New twist in University of Oklahoma race scandal
New revelations are fueling the outrage at the University of Oklahoma and beyond. Some members of the school's Sigma Alpha Epsilon fraternity face disciplinary action. A video surfaced Sunday showing members chanting a racist song containing the "n-word."
Another video surfaced Monday night showing Beauton Gilbow, the fraternity's 78-year-old "house mother" known as "Mom B," using that same racial slur in 2013.
The fallout from the scandal already hit Greek life on campus over the weekend, and extended elsewhere on Monday when a top high school football recruit de-committed from the football-crazy university after seeing the video.
CBS News met "house mother" Gilbow on Monday and interviewed her inside the Sigma Alpha Epsilon frat house. A former teacher who raised three sons, she said the job as house mother for the fraternity was a perfect fit for her, reports CBS News correspondent Jericka Duncan.
When CBS News spoke with her, she was reacting to the nine-second video of students chanting racial slurs. But on Tuesday morning, it's her own words that have set the internet ablaze.
In the 2013 video posted on Vine, Gilbow is seen "rapping" the lyrics to a song that includes the "n-word."
But on Monday, she expressed shock when talking about the SAE fraternity members who were recorded on a charter bus, using the same word.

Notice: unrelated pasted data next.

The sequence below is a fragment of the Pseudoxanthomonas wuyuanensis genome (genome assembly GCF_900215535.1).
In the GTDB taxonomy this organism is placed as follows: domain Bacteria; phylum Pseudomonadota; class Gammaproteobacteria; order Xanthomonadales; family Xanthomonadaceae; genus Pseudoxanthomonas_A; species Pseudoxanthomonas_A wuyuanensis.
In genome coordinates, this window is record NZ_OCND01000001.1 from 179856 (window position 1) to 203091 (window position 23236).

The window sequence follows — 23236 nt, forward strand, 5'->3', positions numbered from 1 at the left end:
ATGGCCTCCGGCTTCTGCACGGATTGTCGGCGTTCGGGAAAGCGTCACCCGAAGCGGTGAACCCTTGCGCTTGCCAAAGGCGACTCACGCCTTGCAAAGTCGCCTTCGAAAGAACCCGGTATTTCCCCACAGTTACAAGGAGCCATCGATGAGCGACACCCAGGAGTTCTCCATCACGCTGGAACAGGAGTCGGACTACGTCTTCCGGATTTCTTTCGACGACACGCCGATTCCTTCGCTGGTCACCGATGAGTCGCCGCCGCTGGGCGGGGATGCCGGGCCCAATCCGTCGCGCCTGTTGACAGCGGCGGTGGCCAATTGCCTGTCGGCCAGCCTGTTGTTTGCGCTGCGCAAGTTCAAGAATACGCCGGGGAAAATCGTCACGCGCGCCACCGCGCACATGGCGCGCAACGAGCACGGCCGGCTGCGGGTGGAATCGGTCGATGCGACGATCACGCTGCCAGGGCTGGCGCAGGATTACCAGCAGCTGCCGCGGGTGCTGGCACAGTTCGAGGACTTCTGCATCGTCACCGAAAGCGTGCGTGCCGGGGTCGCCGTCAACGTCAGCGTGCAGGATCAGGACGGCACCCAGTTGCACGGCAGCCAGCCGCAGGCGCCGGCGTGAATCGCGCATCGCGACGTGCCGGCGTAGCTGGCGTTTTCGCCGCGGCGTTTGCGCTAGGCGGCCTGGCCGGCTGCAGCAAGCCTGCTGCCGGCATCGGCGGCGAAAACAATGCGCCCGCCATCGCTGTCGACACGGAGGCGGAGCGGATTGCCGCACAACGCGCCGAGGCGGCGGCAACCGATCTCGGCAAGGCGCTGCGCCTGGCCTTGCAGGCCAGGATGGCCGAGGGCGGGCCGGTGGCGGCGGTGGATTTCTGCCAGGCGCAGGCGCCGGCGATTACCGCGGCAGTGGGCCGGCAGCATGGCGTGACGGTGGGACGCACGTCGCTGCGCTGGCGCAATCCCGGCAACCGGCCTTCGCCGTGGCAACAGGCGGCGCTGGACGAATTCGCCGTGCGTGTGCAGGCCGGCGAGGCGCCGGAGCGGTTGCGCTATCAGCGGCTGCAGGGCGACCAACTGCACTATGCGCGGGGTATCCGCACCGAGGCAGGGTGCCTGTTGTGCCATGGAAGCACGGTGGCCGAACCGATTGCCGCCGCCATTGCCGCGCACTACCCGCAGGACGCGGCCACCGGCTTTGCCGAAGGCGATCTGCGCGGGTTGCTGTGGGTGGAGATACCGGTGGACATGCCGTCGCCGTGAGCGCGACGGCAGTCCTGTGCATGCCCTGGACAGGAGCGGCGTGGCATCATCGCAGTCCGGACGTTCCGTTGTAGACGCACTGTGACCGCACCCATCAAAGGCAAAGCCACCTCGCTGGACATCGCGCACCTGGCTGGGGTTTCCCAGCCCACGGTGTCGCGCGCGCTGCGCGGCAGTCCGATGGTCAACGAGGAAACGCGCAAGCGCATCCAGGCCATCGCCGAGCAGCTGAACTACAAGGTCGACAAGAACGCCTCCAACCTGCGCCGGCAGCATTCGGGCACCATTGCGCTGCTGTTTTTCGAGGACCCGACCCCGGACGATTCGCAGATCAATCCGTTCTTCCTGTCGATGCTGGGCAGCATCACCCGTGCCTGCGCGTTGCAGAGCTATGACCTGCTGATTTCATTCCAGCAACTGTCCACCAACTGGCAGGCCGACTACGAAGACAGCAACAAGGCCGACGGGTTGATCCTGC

"There will never be a n----r SAE, you can hang them from a tree but they will never sign with me, there will never be a n----r SAE," SAE members could be heard singing.
"I heard the words. Unbelievable... This is not SAE," Gilbow said.
Because of the video, the SAE house has been ordered closed.
So after 15 years of living in the back room of the house, Gilbow said she has no job and no place to live.
"This has been my family," she said. "I can't imagine tomorrow."
She said she was "very disappointed."
"Very ashamed, embarrassed," Gilbow said.
All those who live in the Sigma Alpha Epsilon house face a university imposed deadline of midnight Wednesday to move out. The fraternity's national headquarters closed the chapter and suspended all of its members.
The song was captured from at least two camera angles, but the disgust is coming from all sides.
Hundreds of students marched on the campus of the University of Oklahoma, still reeling over what was recorded aboard that bus.
"Somebody should have stood up and said, 'Hey, we should not say this,'" student JD Baker said.
On Monday, the Greek letters were removed from the home's brick facade.
As a fleet of moving vans assembled outside of the frat house, the university's president stood alongside students.
"I don't have words in my vocabulary to adequately describe how I feel about people who would use those words in that way and chant in that way," Boren said.
CBS News reached out to Gilbow Tuesday morning for comment. She was unavailable.
The executive office of the Tri Delta sorority, which has a chapter on campus, examined the bus video and is "cooperating fully" with University of Oklahoma officials as they try to figure out whether members of the OU Tri Delta chapter were also seen in the video singing along.
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